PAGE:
Photo/Illutration A street in Tokyo’s Shinbashi district on Dec. 12 (Yuji Masuyama)

More bad news is on the way for businesses hoping for a more prosperous year-end and New Year holiday season to help rebound from a dismal 2020.

Battling the third wave of the novel coronavirus outbreak, many prefectural governors will extend their requests for bars and eateries that serve alcoholic beverages to shorten business hours for up to several more weeks, extending into 2021.

Tokyo Governor Yuriko Koike, after announcing the extension of the restriction period from Dec. 17 to Jan. 11, said she felt "extremely guilty about the business operators," at a news conference on the evening of Dec. 14.

Koike acknowledged the decision will “impose more burdens” on targeted businesses such as "izakaya" restaurants and karaoke parlors throughout Tokyo, excluding its islands.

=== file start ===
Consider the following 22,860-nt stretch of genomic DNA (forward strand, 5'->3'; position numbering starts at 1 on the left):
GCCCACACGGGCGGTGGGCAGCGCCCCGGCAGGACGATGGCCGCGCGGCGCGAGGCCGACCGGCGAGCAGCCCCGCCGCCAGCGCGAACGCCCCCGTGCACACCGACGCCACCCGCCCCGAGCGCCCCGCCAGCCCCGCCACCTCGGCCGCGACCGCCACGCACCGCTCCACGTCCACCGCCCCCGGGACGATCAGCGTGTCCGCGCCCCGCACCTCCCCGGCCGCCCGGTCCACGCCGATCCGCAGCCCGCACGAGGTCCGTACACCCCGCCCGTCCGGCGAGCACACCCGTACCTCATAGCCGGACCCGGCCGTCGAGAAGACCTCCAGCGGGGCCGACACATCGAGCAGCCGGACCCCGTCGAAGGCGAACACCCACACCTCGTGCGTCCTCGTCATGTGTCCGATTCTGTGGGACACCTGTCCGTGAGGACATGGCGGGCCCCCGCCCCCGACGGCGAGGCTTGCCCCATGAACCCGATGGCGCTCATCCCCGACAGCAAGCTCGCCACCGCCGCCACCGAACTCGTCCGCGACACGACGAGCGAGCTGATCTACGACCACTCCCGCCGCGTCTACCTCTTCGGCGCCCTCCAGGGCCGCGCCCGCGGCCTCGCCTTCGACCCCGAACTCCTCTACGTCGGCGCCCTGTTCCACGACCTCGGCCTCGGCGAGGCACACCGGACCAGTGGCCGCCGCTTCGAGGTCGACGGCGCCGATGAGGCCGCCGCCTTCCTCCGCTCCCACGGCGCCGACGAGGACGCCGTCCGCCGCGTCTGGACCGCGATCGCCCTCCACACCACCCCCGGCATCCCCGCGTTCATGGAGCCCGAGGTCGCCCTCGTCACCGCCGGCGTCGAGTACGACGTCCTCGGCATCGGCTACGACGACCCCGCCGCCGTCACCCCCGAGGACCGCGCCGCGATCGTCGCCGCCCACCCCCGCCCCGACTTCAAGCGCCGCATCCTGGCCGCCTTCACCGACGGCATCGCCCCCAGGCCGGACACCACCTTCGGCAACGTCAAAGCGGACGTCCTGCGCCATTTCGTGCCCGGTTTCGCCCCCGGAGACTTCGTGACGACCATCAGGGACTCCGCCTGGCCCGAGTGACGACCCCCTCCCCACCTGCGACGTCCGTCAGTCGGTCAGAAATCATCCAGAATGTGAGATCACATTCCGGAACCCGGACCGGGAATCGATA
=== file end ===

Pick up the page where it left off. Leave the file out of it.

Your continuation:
But she asked operators of these businesses for their “understanding,” and urged residents of the capital to refrain from going out for nonessential purposes during the New Year holidays.

The Osaka prefectural government the same day also decided to extend its request for businesses to close early for two more weeks.

To prevent a health care system collapse due to spike in infections, restaurants that serve alcohol in the city of Osaka’s Kita Ward and Chuo Ward had been asked to close at 9 p.m. from Nov. 27 to Dec. 15.

But the prefectural government is now asking such businesses in the entire city to close at 9 p.m. until Dec. 29.